however, enforcement measures are unpopular with the voting public and therefore
counterproductive for officials seeking re-election. Where municipalities or animal protection
organizations opt for the shelter and re-homing model for mitigating the FRD problem, it often
ends in a public news scandal or closure and release of dogs as resources dwindle and
unvaccinated and poorly cared for dogs suffer disease outbreaks, starvation and other forms of
neglect and abuse.
In general, dogs are seen as utility animals rather than companions, and are used primarily forAugust 110
protection. The general public is poorly informed and educated about the definition of
responsible dog ownership; dogs are often left to search for their own food, they do not receive
preventive veterinary care, they are reproductively active and permitted to roam streets
unattended. Although they might technically have an owner, their survival is dependent on
their own skill and luck.
Although there are parallels between the two continents and many lessons to be learned from

North American models, it is becoming increasingly obvious that a model unique to Latin
America must be developed. In Italy, managers and researchers together are realizing that
elimination of the FRD may not be an appropriate goal but rather that acceptance of the FRD as
part of the culture and finding ways to mitigate the negative effects of having dogs in the
street, such as promoting community ownership and responsibility for the dogs may be a more
culturally appropriate means of management. In Latin America however, there are no
successful community models for management. Publicly funded sterilization campaigns are the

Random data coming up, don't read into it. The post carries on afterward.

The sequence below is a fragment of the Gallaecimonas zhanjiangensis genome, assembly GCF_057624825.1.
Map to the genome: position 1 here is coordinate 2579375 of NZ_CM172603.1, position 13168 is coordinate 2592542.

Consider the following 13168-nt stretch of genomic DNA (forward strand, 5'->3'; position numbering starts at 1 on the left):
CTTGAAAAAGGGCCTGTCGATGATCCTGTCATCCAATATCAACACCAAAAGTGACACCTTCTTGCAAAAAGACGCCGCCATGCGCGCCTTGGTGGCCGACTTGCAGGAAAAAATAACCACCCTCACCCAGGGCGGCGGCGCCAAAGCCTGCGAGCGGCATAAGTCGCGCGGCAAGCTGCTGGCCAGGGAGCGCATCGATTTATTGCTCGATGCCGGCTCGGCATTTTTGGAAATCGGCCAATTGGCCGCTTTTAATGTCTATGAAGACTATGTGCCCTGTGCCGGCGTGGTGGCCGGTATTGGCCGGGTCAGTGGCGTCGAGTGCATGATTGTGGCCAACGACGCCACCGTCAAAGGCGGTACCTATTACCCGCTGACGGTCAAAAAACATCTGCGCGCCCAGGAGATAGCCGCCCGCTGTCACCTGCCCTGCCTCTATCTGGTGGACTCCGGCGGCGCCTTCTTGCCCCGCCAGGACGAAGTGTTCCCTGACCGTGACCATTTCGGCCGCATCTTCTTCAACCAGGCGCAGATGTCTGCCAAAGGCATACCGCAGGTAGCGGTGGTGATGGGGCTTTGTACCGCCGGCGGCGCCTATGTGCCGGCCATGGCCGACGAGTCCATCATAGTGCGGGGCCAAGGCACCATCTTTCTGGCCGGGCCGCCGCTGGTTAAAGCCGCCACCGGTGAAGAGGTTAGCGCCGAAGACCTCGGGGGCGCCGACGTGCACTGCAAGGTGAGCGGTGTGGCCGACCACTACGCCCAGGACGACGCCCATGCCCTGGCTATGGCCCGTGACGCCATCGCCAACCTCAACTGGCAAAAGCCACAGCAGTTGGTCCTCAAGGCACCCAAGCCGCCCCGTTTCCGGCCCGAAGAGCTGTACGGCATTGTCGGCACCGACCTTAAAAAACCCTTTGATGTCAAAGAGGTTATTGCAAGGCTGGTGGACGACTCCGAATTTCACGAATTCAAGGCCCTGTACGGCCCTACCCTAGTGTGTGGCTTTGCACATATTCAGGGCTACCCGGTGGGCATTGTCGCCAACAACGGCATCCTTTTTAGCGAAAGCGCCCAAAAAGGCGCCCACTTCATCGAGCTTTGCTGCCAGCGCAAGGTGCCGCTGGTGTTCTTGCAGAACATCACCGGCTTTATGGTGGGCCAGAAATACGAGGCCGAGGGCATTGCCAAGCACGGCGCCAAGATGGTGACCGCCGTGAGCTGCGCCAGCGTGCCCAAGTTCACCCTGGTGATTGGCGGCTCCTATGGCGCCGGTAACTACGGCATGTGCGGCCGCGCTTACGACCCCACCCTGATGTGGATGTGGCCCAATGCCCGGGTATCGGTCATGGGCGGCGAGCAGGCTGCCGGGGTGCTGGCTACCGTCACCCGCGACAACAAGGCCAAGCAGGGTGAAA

primary means of addressing the problem – and although these are important, they are
expensive for governments and do not address the root of the problem, which is the way in
which people in Latin America care for their dogs.

Recognizing that the solutions appropriate in North America may not be directly transferrable
to Latin America, our goal in Latin America is to explore different models for FRD management.
the GAAP’s initial steps were to begin understanding the cultural attitudes, perspectives and
behaviours of the local people surrounding the issue and to begin the long process of building
successful relationships with partners in our project countries – Chile and Guatemala. Although
programs in the two countries differ according to need, resources and cultural suitability, we
believe that any program must run multiple parallel streams rather than focus solely on one
strategy such as sterilization. We try to include activities in most or all of the following
categories: community outreach and education, training of local people, development and
enforcement of law and policy, sterilization, vaccination and health campaigns, identification
and registration of dogs, kennels where appropriate and feasible, and humane euthanasia
techniques as an aid to promoting animal welfare and research. To enhance sustainability, we
ensure that the communities we are working in are fully engaged in finding solutions that fit
into their cultural realities and we build monitoring and evaluation steps into all of our